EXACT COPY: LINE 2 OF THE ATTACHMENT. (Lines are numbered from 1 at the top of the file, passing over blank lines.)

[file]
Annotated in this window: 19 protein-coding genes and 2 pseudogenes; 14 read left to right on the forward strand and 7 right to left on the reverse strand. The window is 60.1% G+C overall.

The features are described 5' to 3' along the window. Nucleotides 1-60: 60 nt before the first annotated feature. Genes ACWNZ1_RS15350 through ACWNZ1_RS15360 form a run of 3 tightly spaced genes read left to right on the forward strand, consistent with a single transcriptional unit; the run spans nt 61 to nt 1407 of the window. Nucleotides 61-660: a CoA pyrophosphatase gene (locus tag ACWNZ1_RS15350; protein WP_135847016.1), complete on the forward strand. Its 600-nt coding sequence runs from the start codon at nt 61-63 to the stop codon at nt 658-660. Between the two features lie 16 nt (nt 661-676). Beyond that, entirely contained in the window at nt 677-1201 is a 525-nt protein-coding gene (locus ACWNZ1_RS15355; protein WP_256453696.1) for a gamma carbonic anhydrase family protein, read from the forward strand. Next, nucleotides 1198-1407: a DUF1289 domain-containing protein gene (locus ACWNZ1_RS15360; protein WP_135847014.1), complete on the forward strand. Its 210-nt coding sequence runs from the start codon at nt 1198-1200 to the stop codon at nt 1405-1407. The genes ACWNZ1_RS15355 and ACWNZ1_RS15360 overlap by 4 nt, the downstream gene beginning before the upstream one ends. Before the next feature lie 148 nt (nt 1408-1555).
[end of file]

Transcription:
The features are described 5' to 3' along the window. Nucleotides 1-60: 60 nt before the first annotated feature. Genes ACWNZ1_RS15350 through ACWNZ1_RS15360 form a run of 3 tightly spaced genes read left to right on the forward strand, consistent with a single transcriptional unit; the run spans nt 61 to nt 1407 of the window. Nucleotides 61-660: a CoA pyrophosphatase gene (locus tag ACWNZ1_RS15350; protein WP_135847016.1), complete on the forward strand. Its 600-nt coding sequence runs from the start codon at nt 61-63 to the stop codon at nt 658-660. Between the two features lie 16 nt (nt 661-676). Beyond that, entirely contained in the window at nt 677-1201 is a 525-nt protein-coding gene (locus ACWNZ1_RS15355; protein WP_256453696.1) for a gamma carbonic anhydrase family protein, read from the forward strand. Next, nucleotides 1198-1407: a DUF1289 domain-containing protein gene (locus ACWNZ1_RS15360; protein WP_135847014.1), complete on the forward strand. Its 210-nt coding sequence runs from the start codon at nt 1198-1200 to the stop codon at nt 1405-1407. The genes ACWNZ1_RS15355 and ACWNZ1_RS15360 overlap by 4 nt, the downstream gene beginning before the upstream one ends. Before the next feature lie 148 nt (nt 1408-1555).